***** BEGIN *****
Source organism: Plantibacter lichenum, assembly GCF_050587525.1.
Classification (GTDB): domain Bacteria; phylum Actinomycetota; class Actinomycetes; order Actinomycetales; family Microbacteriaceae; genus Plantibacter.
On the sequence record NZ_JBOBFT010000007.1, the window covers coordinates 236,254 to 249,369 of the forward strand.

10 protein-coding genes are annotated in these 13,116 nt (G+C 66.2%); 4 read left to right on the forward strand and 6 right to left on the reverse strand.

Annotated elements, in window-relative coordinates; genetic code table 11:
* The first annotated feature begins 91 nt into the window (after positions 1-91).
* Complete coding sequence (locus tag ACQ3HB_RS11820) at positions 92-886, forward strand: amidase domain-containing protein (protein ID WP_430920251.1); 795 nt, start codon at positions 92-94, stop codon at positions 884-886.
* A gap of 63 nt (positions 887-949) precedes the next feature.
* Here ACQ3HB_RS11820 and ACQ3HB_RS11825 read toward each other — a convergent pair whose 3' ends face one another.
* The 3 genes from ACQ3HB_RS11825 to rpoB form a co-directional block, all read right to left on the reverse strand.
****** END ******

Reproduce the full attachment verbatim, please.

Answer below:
Source organism: Plantibacter lichenum, assembly GCF_050587525.1.
Classification (GTDB): domain Bacteria; phylum Actinomycetota; class Actinomycetes; order Actinomycetales; family Microbacteriaceae; genus Plantibacter.
On the sequence record NZ_JBOBFT010000007.1, the window covers coordinates 236,254 to 249,369 of the forward strand.

10 protein-coding genes are annotated in these 13,116 nt (G+C 66.2%); 4 read left to right on the forward strand and 6 right to left on the reverse strand.

Annotated elements, in window-relative coordinates; genetic code table 11:
* The first annotated feature begins 91 nt into the window (after positions 1-91).
* Complete coding sequence (locus tag ACQ3HB_RS11820) at positions 92-886, forward strand: amidase domain-containing protein (protein ID WP_430920251.1); 795 nt, start codon at positions 92-94, stop codon at positions 884-886.
* A gap of 63 nt (positions 887-949) precedes the next feature.
* Here ACQ3HB_RS11820 and ACQ3HB_RS11825 read toward each other — a convergent pair whose 3' ends face one another.
* The 3 genes from ACQ3HB_RS11825 to rpoB form a co-directional block, all read right to left on the reverse strand.